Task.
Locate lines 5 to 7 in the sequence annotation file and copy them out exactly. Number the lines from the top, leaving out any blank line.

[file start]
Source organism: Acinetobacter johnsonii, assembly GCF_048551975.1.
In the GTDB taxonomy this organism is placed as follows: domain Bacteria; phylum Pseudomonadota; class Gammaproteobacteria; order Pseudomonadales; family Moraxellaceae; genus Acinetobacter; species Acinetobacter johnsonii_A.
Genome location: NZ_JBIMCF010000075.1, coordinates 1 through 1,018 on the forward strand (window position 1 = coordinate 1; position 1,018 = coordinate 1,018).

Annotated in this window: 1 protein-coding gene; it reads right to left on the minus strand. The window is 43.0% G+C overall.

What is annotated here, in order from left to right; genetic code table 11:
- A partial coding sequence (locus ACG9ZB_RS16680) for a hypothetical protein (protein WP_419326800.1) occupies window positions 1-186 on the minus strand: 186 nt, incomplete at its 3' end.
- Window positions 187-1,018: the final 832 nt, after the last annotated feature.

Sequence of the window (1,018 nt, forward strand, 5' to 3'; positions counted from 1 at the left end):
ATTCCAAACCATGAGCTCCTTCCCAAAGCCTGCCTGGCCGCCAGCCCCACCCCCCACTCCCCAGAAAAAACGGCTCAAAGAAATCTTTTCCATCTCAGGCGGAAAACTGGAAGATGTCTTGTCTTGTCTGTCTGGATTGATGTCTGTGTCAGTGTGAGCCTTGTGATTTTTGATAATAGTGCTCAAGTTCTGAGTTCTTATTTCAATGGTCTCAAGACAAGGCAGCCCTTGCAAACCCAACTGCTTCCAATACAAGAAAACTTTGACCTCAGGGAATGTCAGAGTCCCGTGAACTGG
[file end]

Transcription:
What is annotated here, in order from left to right; genetic code table 11:
- A partial coding sequence (locus ACG9ZB_RS16680) for a hypothetical protein (protein WP_419326800.1) occupies window positions 1-186 on the minus strand: 186 nt, incomplete at its 3' end.
- Window positions 187-1,018: the final 832 nt, after the last annotated feature.